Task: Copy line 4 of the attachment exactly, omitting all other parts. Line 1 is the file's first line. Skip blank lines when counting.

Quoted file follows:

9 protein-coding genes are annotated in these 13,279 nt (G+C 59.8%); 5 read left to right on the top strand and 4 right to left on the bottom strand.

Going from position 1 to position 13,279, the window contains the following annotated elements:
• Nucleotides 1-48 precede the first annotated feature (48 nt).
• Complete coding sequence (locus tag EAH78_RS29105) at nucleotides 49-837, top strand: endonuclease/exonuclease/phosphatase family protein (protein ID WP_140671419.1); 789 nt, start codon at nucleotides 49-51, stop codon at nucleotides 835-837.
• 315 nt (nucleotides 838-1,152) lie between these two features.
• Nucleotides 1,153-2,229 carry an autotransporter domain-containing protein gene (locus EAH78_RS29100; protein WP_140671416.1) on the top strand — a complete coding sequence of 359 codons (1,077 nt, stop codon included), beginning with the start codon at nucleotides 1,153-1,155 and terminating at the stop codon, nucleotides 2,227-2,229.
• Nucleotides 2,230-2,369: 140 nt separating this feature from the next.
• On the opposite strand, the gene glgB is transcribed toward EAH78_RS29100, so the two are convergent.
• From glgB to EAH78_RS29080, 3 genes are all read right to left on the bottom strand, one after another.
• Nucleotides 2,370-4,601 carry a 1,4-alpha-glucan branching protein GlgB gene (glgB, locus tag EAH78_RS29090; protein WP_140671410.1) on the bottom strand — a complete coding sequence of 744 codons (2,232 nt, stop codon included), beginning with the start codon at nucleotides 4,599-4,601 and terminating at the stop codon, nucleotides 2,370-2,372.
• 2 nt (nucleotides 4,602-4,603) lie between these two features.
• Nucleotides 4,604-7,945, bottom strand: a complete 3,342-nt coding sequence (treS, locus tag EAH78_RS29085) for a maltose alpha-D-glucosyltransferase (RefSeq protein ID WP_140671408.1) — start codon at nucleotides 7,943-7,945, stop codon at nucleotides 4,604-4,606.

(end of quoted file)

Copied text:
• Complete coding sequence (locus tag EAH78_RS29105) at nucleotides 49-837, top strand: endonuclease/exonuclease/phosphatase family protein (protein ID WP_140671419.1); 789 nt, start codon at nucleotides 49-51, stop codon at nucleotides 835-837.